I'll admit that it was a little painful for me to watch as she recorded her results in Excel, summed and averaged the numbers, created tables and built graphs. It's so easy to veer off into the weeds of formatting and colors and lose the real content. Readability is important, and so is an attractive presentation. But nothing is more important than an accurate portrayal of your results. (And no, I didn't try to convince her to use SAS; that would be too overbearing.)

I know you're wondering: what was my daughter's project? Here's what it's not:

  • Can you teach a hamster to dance to music when food is on the line? (We don't have a hamster, let alone another hamster that would be needed as a control. I think this was an end-run effort to get a hamster in the house.)
  • Does the time of day that you were born have an effect on how early a riser you tend to be? (If that's the case, I think that most teenagers were born after noon.)

The real project: which brand of soda reacts more when you add Mentos to it: Diet Coke or Diet Pepsi? It won't win a Nobel prize, but it is testable and measurable. What's your hypothesis? Add it to the comments, with your reasoning. Then I'll follow up with my daughter's observations.

11月 302010
 
Japan has a superfast train called the Shinkansen. The first I heard of it was when my sister visited Japan on a scholarship. Engine-awestruck, we wanted a ride, but weren’t able to get to Japan. Nor, did we know the language. (With over 5000 kanjis, it took my sister 3 years to master the alphabet alone!)

What does the Shinkansen have to do with reading foreign data?

You don’t have to go far nor learn a new language to read your foreign data. In SAS one statement lets those smooth-and- oh-so-powerful engines hum away in the back lifting your data from foreign lands and bringing it to your doorstep. Like the Shinkansen, these library engines do the heavy lifting, freeing up your time to work on other tasks. In this post I will show you how and hope you like the music link at the end.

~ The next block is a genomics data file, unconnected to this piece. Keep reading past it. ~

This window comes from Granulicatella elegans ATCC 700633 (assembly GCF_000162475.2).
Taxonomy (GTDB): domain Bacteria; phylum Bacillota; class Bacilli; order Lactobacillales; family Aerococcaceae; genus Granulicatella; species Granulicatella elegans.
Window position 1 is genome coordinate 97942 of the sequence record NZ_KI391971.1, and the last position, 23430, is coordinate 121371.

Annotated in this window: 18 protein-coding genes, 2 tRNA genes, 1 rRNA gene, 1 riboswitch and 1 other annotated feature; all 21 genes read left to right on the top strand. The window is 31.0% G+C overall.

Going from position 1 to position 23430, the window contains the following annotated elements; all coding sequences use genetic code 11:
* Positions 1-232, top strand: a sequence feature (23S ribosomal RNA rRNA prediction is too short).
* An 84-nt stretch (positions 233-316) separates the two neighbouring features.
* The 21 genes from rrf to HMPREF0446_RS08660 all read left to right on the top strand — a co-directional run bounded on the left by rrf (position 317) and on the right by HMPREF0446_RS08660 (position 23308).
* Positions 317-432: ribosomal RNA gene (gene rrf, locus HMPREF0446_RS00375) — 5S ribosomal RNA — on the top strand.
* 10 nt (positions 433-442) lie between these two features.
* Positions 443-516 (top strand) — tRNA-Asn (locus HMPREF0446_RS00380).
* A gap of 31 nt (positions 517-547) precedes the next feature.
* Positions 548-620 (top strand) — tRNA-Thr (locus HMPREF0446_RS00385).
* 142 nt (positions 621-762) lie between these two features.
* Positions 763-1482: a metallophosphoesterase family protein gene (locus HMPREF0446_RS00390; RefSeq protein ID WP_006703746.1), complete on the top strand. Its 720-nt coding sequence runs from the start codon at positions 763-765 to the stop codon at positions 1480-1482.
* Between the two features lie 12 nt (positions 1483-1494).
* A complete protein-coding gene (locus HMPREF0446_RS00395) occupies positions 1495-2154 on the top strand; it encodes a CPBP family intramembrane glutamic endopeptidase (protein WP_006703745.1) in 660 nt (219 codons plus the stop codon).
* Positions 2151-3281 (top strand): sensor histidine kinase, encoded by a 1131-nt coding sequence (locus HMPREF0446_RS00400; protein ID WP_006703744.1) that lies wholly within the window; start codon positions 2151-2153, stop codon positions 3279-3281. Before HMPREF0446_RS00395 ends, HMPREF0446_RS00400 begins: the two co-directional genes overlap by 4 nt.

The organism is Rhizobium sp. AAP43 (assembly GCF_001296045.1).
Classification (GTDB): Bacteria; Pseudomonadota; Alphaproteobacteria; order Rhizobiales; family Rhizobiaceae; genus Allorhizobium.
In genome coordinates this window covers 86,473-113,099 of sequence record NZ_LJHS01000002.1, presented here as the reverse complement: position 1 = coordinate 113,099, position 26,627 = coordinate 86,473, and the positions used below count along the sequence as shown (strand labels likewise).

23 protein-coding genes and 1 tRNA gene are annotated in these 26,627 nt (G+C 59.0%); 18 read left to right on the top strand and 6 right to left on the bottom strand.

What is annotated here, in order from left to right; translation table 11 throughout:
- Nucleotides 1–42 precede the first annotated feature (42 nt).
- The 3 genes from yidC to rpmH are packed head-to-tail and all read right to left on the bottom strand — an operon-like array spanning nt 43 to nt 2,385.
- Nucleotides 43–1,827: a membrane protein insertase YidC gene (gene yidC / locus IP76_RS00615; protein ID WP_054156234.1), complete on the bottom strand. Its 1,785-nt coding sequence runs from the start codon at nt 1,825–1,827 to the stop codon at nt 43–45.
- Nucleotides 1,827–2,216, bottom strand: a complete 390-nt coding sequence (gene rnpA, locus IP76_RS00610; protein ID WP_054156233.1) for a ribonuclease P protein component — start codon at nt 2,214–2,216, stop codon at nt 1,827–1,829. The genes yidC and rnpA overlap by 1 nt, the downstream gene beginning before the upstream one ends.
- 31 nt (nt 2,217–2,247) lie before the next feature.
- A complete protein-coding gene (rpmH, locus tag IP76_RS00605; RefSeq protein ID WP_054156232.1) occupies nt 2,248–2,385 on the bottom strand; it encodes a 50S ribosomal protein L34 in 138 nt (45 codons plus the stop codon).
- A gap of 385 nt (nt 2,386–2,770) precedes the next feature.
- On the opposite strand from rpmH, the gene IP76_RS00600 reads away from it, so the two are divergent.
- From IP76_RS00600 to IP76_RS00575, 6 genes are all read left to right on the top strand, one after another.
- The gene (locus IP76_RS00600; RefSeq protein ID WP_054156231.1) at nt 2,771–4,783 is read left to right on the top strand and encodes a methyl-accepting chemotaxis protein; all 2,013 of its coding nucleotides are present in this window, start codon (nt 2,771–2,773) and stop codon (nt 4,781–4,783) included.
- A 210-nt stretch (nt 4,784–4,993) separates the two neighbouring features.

Recently I taught SAS Programming 1 in Ottawa. On this trip, a SAS user asked:

How can I read a range of data from excel into SAS? (Note: No imports please)

SAS can read virtually any type of data. Here’s how to read Excel data.
Let’s start with a checklist:

Continue reading "How SAS engines can read a range of data in Excel"
10月 012010
 
Since its 4.2 release, SAS Enterprise Guide has been able to import Microsoft Excel 2007 and 2010 spreadsheet files (usually encountered as .XLSX files). But while SAS Enterprise Guide can export XLS files (which are compatible with all versions of Microsoft Excel), it does not have the ability to export to a native .XLSX file. Customers see this as a limitation. The Microsoft Excel 2007 format allows for more rows and columns than traditional XLS files can support, and SAS Enterprise Guide does not offer a point-and-click method to create output results in this new format. In SAS 9.2, you can use PROC EXPORT or the EXCEL LIBNAME engine to write data in this new format, but using PROC EXPORT requires the customer to write a custom SAS program, and both PROC EXPORT and the EXCEL LIBNAME engine require you to license and install SAS/ACCESS to PC Files. New Custom Task: Export Data to Microsoft Excel 2007/2010 To help customers to work around this limitation, SAS R&D has created a custom task that focuses on one thing: export your SAS data to a Microsoft Excel 2007 (.XLSX) file. Here is an example screen shot of the task:
The task supports the following features/options:
  • Works only with SAS Enterprise Guide 4.3
  • Export to XLSX or XLS file
  • Specify the name of the worksheet in the exported file
  • Specify which columns to include in the exported file
  • Specify the output format (as a SAS format) for each column. This is especially useful for applying special treatment to date and date-time values to preserve the correct format in the spreadsheet.
  • Optionally place field headings on the first row of the exported sheet. You can also use labels instead of variable names.
  • Optionally create multiple worksheets if the row count exceeds the maximum supported by Microsoft Excel
  • Optionally create multiple worksheets if the column count exceeds the maximum supported by Microsoft Excel
Note: This task uses "native" technology to do its work: SAS/ACCESS to PC Files is not required. However, this also means that the task does not generate a SAS program that can be run independently outside of SAS Enterprise Guide or within a stored process. Download the custom task from this location (ZIP file, 473KB). Read the README PDF file in the ZIP archive to learn how to install and use it with SAS Enterprise Guide 4.3.
5月 222010
 

SAS-Excel

晚提到Excelpro的新书,《Excel图表之道——如何制作专业有效的商务图表》(刘万祥,北京:电子工业出版社,2010)。说些Excel,从一个SAS程序员的角度。